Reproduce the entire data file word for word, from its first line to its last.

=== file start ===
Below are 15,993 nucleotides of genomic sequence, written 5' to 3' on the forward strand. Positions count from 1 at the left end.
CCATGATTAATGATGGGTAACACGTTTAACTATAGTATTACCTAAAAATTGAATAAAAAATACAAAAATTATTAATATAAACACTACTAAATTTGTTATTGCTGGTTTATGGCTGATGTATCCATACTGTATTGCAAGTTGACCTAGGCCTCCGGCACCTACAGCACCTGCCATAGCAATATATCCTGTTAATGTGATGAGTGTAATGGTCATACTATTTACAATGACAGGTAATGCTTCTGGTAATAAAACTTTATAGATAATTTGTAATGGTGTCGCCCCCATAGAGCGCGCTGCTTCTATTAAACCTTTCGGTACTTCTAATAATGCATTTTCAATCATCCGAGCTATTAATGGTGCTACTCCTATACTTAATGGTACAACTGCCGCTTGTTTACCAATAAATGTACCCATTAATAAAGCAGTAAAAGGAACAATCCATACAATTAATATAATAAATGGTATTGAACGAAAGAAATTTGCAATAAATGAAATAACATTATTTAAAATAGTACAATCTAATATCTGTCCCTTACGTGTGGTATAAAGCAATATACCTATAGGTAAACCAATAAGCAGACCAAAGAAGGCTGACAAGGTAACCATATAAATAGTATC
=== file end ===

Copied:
Below are 15,993 nucleotides of genomic sequence, written 5' to 3' on the forward strand. Positions count from 1 at the left end.
CCATGATTAATGATGGGTAACACGTTTAACTATAGTATTACCTAAAAATTGAATAAAAAATACAAAAATTATTAATATAAACACTACTAAATTTGTTATTGCTGGTTTATGGCTGATGTATCCATACTGTATTGCAAGTTGACCTAGGCCTCCGGCACCTACAGCACCTGCCATAGCAATATATCCTGTTAATGTGATGAGTGTAATGGTCATACTATTTACAATGACAGGTAATGCTTCTGGTAATAAAACTTTATAGATAATTTGTAATGGTGTCGCCCCCATAGAGCGCGCTGCTTCTATTAAACCTTTCGGTACTTCTAATAATGCATTTTCAATCATCCGAGCTATTAATGGTGCTACTCCTATACTTAATGGTACAACTGCCGCTTGTTTACCAATAAATGTACCCATTAATAAAGCAGTAAAAGGAACAATCCATACAATTAATATAATAAATGGTATTGAACGAAAGAAATTTGCAATAAATGAAATAACATTATTTAAAATAGTACAATCTAATATCTGTCCCTTACGTGTGGTATAAAGCAATATACCTATAGGTAAACCAATAAGCAGACCAAAGAAGGCTGACAAGGTAACCATATAAATAGTATC